India and South Africa are the bright spots among larger emerging markets, as both these countries saw large improvement in the global competitiveness index compiled by World Economic Forum, while the trend for their peer countries is either one of decline or stagnation.
According to The Global Competitiveness Report 2015-2016, the failure, particularly by emerging markets, to improve competitiveness since the recession suggests future shocks to global economy could have deep and protracted consequences.
However, there are bright spots: India ends five years of decline with a spectacular 16-place jump to 55th. South Africa re-enters the top 50, progressing seven places to 49th, WEF said.
China, holding steady at 28, remains by far the most competitive of this group of economies. However, its lack of progress moving up the ranking shows the challenges it faces in transitioning its economy.
Elsewhere, macroeconomic instability and loss of trust in public institutions dragged down Turkey (51st), as well as Brazil (75th), which posts one of the largest falls.
While Russia was ranked 45th in the index down from 53 last year. This dramatic reversal is largely attributable to the momentum initiated by the election of Narendra Modi, whose pro-business, pro-growth, and anti-corruption stance has improved the business communitys sentiment toward the government, WEF said.
Notwithstanding the fact that the quality of India's institutions is judged more favorably (60th, up 10), but business leaders still consider corruption to be the biggest obstacle to doing business in the country.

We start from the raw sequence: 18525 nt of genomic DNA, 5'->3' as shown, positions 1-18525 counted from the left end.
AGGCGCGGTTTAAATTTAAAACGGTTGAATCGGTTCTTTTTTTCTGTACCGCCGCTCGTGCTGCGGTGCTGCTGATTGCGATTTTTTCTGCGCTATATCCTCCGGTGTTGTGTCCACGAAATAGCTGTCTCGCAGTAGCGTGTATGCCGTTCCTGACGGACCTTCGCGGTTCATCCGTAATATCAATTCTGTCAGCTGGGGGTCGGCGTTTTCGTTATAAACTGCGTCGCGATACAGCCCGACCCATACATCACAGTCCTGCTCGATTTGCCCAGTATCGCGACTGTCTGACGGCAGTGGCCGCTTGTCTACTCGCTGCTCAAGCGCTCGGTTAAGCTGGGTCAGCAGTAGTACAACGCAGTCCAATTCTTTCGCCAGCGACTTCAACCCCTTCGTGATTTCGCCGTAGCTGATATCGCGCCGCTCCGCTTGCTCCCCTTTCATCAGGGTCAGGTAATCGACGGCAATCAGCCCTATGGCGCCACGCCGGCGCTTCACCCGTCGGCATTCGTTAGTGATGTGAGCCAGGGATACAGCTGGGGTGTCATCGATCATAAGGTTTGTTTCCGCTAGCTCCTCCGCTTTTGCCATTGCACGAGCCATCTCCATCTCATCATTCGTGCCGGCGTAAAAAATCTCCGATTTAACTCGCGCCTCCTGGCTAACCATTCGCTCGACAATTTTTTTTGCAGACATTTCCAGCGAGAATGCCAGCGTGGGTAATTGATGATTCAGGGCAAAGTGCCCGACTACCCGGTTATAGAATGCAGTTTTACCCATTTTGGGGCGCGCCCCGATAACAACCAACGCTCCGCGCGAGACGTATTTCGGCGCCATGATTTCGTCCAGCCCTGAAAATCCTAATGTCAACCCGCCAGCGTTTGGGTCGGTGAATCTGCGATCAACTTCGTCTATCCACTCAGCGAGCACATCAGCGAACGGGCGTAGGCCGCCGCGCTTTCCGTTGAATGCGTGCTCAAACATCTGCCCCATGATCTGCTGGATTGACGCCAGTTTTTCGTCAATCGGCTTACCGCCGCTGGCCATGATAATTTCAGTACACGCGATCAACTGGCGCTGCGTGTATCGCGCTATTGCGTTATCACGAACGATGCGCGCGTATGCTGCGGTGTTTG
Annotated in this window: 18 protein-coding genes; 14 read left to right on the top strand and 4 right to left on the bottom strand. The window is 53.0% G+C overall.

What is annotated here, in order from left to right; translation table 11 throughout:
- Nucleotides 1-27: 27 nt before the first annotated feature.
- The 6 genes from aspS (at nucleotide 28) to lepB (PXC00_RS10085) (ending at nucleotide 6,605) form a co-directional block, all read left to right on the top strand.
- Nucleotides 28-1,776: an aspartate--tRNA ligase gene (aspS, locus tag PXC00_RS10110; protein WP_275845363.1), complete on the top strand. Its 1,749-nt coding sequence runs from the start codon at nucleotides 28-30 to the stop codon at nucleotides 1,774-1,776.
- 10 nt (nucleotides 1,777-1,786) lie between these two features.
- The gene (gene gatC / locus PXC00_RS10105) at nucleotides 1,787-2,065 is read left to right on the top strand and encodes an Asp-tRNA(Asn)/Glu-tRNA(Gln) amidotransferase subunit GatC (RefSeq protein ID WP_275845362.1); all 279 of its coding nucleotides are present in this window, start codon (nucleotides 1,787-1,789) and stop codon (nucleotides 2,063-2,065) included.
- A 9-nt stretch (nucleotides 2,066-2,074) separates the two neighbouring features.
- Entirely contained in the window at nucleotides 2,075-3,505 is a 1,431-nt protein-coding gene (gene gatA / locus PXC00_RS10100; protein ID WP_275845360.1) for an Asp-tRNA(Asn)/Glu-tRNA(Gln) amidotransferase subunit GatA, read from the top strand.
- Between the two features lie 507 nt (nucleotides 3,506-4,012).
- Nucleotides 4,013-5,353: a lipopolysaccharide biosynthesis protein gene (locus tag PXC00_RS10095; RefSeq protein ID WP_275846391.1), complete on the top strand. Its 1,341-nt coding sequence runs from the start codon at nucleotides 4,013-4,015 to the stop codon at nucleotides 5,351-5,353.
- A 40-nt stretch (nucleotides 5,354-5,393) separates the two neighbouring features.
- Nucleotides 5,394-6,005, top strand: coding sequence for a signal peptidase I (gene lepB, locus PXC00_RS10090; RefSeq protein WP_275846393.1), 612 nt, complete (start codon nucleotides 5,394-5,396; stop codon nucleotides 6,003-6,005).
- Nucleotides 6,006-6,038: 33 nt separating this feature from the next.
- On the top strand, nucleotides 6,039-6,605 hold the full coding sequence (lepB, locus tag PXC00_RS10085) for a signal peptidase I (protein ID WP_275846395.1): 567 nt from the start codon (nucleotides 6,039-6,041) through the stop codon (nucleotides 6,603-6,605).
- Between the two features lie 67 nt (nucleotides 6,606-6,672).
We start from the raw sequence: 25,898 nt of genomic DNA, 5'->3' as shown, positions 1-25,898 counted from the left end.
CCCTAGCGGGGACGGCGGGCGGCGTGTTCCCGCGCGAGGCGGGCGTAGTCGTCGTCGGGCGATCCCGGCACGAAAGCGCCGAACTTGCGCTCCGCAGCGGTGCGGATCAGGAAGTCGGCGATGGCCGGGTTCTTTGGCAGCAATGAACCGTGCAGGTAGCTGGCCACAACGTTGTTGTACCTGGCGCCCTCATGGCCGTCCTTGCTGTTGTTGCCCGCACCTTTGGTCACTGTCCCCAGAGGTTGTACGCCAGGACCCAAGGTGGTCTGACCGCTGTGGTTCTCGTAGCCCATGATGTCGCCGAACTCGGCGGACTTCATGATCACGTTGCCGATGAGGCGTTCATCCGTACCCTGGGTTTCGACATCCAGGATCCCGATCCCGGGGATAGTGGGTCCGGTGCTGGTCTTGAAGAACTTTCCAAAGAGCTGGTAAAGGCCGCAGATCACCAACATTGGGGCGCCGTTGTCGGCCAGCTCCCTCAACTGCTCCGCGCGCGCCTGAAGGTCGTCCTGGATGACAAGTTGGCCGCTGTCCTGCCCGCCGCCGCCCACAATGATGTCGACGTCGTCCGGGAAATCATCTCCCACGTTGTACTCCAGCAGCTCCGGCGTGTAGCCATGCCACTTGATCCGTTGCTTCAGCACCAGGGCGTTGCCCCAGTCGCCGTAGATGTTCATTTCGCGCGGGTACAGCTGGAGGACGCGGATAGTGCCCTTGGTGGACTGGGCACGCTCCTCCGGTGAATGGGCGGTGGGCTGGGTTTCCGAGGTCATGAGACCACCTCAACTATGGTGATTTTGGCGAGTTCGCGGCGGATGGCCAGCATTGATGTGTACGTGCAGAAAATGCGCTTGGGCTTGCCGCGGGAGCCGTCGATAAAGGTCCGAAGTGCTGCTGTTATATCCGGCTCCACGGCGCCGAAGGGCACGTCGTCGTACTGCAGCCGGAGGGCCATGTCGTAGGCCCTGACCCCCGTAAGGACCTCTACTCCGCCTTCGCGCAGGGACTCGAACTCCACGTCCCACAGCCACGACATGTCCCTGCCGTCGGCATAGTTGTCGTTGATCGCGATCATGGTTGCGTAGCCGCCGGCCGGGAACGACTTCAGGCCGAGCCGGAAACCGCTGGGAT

WEF noted the fact that most notable improvements are in basic drivers of competitiveness bodes well for the future, especially the development of the manufacturing sector.
But other areas also deserve attention, including technological readiness: India remains one of the least digitally connected countries in the world (120th, up one). Meanwhile, among the South Asian Association for Regional Cooperation (SAARC) countries, India led the way at 55th, followed by Sri Lanka (68th, up five).
Nepal (100th, up two), Bhutan (105th, down two), Bangladesh (107th, up two), and Pakistan (126th, up three) all rank 100th or below. WEF however, noted that the most problematic factors for doing business in India include corruption, policy instability, inflation and access to finance.
Globally, Switzerland has retained its top position as the world's most competitive economy for seventh year in a row and is followed by Singapore, the US, Germany and the Netherlands in the top-five. These are followed by Japan, Hong Kong, Finland, Sweden and the UK in the top-ten.